The following are S-boxes S0 through S7, as listed in Appendix A.5 of the Serpent Cipher specification (www.ftp.cl.cam.ac.uk/ftp/users/rja14/serpent.pdf):
  • [0000]
    S0 3 8 15 1 10 6 5 11 14 13 4 2 7 0 9 12
    S1 15 12 2 7 9 0 5 10 1 11 14 8 6 13 3 4
    S2 8 6 7 9 3 12 10 15 13 1 14 4 0 11 5 2
    S3 0 15 11 8 12 9 6 3 13 1 2 4 10 7 5 14
    S4 1 15 8 3 12 0 11 6 2 5 4 10 9 14 7 13
    S5 15 5 2 11 4 10 9 12 0 3 14 8 13 6 7 1
    S6 7 2 12 5 8 4 6 11 14 9 1 15 13 3 10 0
    S7 1 13 15 0 14 8 2 11 7 4 12 10 9 3 5 6

    The following are inverse S-boxes InvS0 through InvS7, as listed in Appendix A.5 of the Serpent Cipher specification, for use in decryption:
  • [0000]
    InvS0 13 3 11 0 10 6 5 12 1 14 4 7 15 9 8 2
    InvS1 5 8 2 14 15 6 12 3 11 4 7 9 1 13 10 0
    InvS2 12 9 15 4 11 14 1 2 0 3 6 13 5 8 10 7
    InvS3 0 9 10 7 11 14 6 13 3 5 12 2 4 8 15 1
    InvS4 5 0 8 3 10 9 7 14 2 12 11 6 4 15 13 1
    InvS5 8 15 2 9 4 1 13 14 11 6 5 3 7 12 10 0
    InvS6 15 10 1 13 5 3 6 0 4 9 14 7 2 12 8 11
    InvS7 3 0 6 13 9 14 15 8 5 12 11 7 10 1 4 2
  • APPENDIX C
  • [0340]
    Method and System for Block Cipher Encryption
  • BACKGROUND
  • [0341]
    Many encryption methods are known in the art. Of the known methods, many methods are block methods in which a block of plain text is iteratively altered according to a predefined rule; each such iteration is also known as a “round”.
  • [0342]
    Many block encryption methods can be viewed as specific cases of Feistel networks, also termed herein “Feistel cipher methods”, or “Feistel-like cipher methods”; a single round of a Feistel cipher method is termed herein a “Feistel cipher round”.
  • [0343]
    Feistel ciphers are defined in the Handbook of Applied Cryptography (A. Menezes, P. van Oorschot, and S. Vanstone, CRC Press, 1996. The Handbook of Applied Cryptography (HAC) is available on the Internet at www.cacr.math.uwaterloo.ca/hac). The discussion of Feistel ciphers in HAC, on pages 250-259, is incorporated herein by reference.
  • [0344]
    A Feistel cipher is an iterated block cipher mapping a plaintext (comprising two parts, L0 and R0), for t-bit blocks L0 and R0, to a ciphertext (Rr and Lr), through an 7-round process where r≧1. For 1≦i≦r, round I maps (Li−1, Ri−1) using key Ki to (Li, Ri) as follows: Li=Ri−1, Ri=Li−1δf(Ri−1, Ki), where each subkey Ki is derived from the cipher key K (HAC, page 251).
  • [0345]
    Those skilled in the art will appreciate that although the definition above is for blocks L0 and R0 of equal sizes, equality of the sizes is not mandatory.
  • [0346]
    Decryption of a Feistel cipher is often achieved using the same r-round process but with subkeys used in reverse order, Kr through K1.
  • [0347]
    Types of block ciphers which are cases of Feistel networks include the following well-known methods: DES, Lucifer, FEAL, Khufu, Khafre, LOKI, GOST, CAST, and Blowfish.
  • [0348]
    Feistel ciphers are also discussed in Applied Cryptography Second Edition (B. Schneier, John Wiley and Sons, Inc., 1996) on pages 347-351. The discussion of Feistel ciphers in Applied Cryptography, Second Edition is hereby incorporated herein by reference.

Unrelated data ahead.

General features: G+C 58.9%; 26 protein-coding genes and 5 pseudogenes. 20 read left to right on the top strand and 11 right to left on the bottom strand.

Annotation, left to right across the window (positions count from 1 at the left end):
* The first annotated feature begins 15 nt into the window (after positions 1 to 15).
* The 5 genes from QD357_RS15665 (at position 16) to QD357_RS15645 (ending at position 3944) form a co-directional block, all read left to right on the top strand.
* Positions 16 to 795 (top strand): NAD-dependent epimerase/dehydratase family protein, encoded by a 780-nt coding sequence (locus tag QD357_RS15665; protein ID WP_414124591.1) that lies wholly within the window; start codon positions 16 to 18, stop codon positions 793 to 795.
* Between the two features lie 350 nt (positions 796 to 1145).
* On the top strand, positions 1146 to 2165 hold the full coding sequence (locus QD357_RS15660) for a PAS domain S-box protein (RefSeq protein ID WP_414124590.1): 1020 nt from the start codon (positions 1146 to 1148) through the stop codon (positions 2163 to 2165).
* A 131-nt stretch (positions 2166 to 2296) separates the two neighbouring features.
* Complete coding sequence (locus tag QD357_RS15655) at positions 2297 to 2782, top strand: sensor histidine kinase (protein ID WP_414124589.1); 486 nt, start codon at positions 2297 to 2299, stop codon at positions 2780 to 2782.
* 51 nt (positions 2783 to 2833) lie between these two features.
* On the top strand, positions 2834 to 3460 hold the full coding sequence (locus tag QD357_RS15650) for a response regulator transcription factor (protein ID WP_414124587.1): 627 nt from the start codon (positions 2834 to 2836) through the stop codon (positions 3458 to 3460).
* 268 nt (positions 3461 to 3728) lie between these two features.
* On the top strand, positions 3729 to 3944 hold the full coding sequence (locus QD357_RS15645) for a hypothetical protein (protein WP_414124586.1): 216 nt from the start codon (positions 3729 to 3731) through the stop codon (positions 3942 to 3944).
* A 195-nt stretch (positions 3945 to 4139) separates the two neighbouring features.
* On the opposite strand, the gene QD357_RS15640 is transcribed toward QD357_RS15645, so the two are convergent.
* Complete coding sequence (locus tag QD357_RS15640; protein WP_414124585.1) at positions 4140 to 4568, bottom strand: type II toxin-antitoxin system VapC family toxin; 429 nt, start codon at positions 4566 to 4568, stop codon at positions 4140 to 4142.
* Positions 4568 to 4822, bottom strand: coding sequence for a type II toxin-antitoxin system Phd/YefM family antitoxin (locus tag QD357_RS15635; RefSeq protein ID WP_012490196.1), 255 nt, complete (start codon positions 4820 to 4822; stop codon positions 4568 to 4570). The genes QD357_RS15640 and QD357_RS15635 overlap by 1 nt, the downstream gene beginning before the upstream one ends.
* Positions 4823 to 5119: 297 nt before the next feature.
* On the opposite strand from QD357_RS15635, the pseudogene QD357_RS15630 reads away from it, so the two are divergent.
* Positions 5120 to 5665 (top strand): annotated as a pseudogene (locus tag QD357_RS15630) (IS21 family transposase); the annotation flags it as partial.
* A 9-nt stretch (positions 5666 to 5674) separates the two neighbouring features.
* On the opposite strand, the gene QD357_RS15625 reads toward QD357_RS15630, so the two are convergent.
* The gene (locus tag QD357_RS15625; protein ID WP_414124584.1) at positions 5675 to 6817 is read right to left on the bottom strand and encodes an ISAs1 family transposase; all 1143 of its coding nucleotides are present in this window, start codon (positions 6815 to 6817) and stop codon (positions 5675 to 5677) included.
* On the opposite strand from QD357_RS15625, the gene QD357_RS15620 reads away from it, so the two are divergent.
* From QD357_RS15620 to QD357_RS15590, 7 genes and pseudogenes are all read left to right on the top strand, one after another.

• [0349]
    DES is specified in FIPS 46-3, available on the Internet at: csrc.nist.gov/publications/fips/fips46-3/fips46-3.pdf. FIPS 46-3 is hereby incorporated herein by reference.
  • [0350]
    FOX: A New Family of Block Ciphers, (Pascal Junod and Serge Vaudenay, Selected Areas in Cryptography 2004: Waterloo, Canada, Aug. 9-10, 2004. Revised papers Lecture Notes in Computer Science. Springer-Verlag.) describes the design of a new family of block ciphers based on a Lai-Massey scheme, named FOX. The main features of the design, besides a very high security level, are a large implementation flexibility on various platforms as well as high performances. In addition, a new design of strong and efficient key-schedule algorithms is proposed. Evidence is provided that FOX is immune to linear and differential cryptanalysis.
  • [0351]
    How to Construct Pseudorandom Permutations From Pseudorandom Functions (M. Luby and C. Rackoff., SIAM Journal on Computing, 17:2, pp. 373-386, April 1988), describes a method to efficiently construct a pseudorandom invertible permutation generator from a pseudorandom function generator. A practical result described in Luby-Rackoff is that any pseudorandom bit generator can be used to construct a block private key cryptosystem which is secure against chosen plaintext attacks, which is one of the strongest known attacks against a cryptosystem.
  • [0352]
    The disclosures of all references mentioned above and throughout the present specification, as well as the disclosures of all references mentioned in those references, are hereby incorporated herein by reference.
  • SUMMARY
  • [0353]
    The method of this Appendix seeks to provide an improved encryption method, and in particular an improved encryption method related to Feistel encryption methods. A Feistel-like cipher, described herein, is preferably designed to be easily implemented in hardware and difficult to implement in software.